In 1897, in a book on suicide, French sociologist Emile Durkheim suggested that being a parent made people less likely to take their own lives. And in the time since, a few studies have explored this hypothesis, consistently finding that women who had children were less likely to take their own lives, and that the more children a woman had, the more her risk for suicide decreased. A new study published this week in the Canadian Medical Association Journal, adds to those earlier findings. In the study, Dr. Chun-Yuh Yang, a public health researcher at Taiwan’s Kaohsiung Medical University examines the relationship between suicide and motherhood in a population of more than 1.2 million women from Taiwan, where suicide is the ninth leading cause of death among women. (In Taiwan, the suicide rate is 9.7 per 100,000 women, according to 2007 data. In the U.S., as of 2006, the suicide rate was 4.6 per 100,000 women.) Yang found that, the protective quality of motherhood—and more specifically, the decrease in suicide risk for each additional child—was more significant than reported in previous research.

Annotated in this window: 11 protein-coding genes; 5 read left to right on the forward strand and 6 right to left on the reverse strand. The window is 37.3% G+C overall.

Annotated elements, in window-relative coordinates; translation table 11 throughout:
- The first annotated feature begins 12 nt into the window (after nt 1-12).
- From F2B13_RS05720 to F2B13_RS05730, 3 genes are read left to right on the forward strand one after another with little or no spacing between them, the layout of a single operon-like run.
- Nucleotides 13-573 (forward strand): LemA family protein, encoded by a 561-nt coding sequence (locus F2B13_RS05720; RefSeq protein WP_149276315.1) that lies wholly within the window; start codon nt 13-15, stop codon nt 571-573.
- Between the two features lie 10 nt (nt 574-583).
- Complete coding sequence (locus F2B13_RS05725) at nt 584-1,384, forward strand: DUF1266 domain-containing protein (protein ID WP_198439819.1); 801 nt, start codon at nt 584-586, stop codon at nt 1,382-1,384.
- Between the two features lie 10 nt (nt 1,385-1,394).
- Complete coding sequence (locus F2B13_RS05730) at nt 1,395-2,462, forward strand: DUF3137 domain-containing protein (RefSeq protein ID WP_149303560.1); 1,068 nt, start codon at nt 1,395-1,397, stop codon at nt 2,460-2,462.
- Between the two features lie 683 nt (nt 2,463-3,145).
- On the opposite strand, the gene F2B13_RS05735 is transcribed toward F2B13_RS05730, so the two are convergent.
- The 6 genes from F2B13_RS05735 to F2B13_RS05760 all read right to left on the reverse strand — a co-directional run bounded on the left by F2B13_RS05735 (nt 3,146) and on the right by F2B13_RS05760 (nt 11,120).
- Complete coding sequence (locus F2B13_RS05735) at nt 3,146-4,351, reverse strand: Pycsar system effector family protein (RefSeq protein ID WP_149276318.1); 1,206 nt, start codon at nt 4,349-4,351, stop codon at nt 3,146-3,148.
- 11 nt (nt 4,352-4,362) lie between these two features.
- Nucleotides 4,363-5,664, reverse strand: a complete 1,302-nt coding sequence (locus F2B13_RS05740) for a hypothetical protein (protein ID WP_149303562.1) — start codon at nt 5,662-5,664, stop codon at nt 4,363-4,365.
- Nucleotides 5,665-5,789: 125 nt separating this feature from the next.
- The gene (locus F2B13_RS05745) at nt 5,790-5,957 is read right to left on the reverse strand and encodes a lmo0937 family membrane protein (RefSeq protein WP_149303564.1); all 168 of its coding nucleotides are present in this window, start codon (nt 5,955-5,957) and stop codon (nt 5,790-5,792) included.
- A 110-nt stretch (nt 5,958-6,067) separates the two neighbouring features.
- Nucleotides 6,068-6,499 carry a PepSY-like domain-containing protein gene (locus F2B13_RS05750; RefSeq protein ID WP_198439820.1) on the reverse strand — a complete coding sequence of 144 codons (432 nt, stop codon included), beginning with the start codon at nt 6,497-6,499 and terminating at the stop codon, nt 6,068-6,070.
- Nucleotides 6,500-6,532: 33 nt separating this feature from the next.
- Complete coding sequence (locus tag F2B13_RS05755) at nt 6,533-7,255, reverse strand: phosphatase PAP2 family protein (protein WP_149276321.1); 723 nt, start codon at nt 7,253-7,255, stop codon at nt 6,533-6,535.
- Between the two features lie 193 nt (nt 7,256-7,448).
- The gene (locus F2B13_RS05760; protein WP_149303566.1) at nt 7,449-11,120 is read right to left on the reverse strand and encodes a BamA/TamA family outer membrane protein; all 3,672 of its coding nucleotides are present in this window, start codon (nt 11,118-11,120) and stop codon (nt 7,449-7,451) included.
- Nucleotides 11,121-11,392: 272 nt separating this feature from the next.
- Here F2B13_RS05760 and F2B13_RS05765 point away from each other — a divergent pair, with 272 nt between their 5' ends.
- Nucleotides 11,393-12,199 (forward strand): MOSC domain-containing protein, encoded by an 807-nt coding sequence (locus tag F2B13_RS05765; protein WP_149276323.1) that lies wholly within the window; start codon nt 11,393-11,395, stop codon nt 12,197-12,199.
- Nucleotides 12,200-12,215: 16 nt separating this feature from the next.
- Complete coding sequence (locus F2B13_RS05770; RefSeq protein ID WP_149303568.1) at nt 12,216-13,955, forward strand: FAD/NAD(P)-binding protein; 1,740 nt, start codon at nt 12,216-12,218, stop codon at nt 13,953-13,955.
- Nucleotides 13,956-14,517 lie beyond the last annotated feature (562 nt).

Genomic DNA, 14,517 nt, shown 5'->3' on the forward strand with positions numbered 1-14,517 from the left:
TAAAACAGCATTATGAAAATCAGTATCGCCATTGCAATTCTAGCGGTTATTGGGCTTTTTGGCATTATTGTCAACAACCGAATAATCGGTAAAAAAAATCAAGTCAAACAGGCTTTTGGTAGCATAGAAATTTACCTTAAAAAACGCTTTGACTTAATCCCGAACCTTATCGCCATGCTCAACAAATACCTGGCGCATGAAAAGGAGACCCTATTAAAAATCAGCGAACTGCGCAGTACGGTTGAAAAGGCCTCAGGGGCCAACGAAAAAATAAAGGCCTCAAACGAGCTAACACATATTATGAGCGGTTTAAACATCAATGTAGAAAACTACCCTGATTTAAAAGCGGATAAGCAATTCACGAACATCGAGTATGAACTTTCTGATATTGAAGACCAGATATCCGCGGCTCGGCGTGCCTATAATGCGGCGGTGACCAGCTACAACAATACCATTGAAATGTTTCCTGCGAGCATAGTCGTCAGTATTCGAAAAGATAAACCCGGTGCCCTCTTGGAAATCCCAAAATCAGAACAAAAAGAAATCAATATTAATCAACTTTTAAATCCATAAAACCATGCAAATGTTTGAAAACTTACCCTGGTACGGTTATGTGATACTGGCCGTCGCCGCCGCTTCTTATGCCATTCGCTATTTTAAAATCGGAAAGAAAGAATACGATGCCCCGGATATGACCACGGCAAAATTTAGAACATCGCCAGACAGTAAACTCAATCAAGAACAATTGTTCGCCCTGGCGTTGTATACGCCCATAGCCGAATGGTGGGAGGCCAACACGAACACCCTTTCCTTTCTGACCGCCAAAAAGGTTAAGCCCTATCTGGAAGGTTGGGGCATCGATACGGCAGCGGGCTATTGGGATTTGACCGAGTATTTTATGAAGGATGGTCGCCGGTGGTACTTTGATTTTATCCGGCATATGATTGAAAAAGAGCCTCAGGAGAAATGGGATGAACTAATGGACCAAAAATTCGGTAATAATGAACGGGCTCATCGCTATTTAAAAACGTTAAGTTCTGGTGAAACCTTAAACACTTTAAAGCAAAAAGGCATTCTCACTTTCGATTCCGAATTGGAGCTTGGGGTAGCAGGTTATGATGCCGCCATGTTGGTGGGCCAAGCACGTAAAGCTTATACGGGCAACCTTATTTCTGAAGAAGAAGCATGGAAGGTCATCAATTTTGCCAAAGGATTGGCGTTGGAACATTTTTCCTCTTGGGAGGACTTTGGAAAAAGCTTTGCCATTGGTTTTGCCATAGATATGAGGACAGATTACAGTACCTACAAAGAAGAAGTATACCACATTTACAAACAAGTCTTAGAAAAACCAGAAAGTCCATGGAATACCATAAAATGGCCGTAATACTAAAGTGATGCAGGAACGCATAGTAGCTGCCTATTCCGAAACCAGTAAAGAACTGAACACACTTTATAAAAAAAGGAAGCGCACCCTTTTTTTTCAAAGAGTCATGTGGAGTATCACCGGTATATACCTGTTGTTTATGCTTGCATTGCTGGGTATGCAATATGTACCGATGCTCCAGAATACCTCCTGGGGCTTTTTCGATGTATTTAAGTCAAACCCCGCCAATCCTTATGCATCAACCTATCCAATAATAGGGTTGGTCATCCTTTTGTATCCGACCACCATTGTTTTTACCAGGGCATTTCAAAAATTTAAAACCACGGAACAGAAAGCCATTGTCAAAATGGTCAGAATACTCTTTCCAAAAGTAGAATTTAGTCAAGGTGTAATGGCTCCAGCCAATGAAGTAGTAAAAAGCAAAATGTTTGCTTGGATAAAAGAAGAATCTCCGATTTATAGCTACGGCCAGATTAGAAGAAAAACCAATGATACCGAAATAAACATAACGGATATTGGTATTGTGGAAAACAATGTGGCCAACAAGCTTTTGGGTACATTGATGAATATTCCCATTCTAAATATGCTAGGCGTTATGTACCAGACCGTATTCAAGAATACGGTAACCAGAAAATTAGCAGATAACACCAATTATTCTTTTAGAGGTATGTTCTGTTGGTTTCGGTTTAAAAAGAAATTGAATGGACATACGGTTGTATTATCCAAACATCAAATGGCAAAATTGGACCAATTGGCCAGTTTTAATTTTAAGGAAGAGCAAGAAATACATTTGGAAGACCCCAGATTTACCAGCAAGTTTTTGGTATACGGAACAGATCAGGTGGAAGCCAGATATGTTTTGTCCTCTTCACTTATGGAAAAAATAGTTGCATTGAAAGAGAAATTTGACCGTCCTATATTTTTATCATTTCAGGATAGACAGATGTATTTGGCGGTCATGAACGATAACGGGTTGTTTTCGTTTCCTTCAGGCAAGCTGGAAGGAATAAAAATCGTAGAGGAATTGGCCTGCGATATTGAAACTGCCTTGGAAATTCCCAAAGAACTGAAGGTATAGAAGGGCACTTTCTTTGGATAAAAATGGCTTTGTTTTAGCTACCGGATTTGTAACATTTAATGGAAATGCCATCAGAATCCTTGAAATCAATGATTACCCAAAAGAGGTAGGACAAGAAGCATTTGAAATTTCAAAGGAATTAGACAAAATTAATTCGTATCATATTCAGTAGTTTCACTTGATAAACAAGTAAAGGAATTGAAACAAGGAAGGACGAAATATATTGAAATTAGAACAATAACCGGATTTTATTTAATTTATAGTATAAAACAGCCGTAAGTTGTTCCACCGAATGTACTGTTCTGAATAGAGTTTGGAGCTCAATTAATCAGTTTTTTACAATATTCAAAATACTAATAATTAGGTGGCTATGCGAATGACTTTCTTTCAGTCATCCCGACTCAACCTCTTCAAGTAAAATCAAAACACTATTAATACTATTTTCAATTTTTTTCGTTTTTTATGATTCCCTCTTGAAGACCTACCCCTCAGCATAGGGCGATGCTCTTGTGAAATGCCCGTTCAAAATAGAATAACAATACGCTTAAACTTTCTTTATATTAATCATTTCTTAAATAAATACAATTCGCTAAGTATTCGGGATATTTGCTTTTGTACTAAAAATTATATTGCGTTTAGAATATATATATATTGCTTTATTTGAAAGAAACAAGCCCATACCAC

Yang studied 20 years of data on 1,292,462 women who had given birth at least once, finding that, in keeping with previous studies, there was “a clear tendency toward decreasing suicide rates with increasing number of children…” In fact, compared with women who had one child, those who had two had a 40% lower risk for suicide, and those who had three or more had a 60% lower risk for suicide, according to the study.
Yang speculates that the protective power of parenthood may be rooted in the fact that children can enhance a mother’s feeling of self-worth, and that “motherhood may enhance social networks, provide a positive social role and potentially important source of social support, especially over the long term.”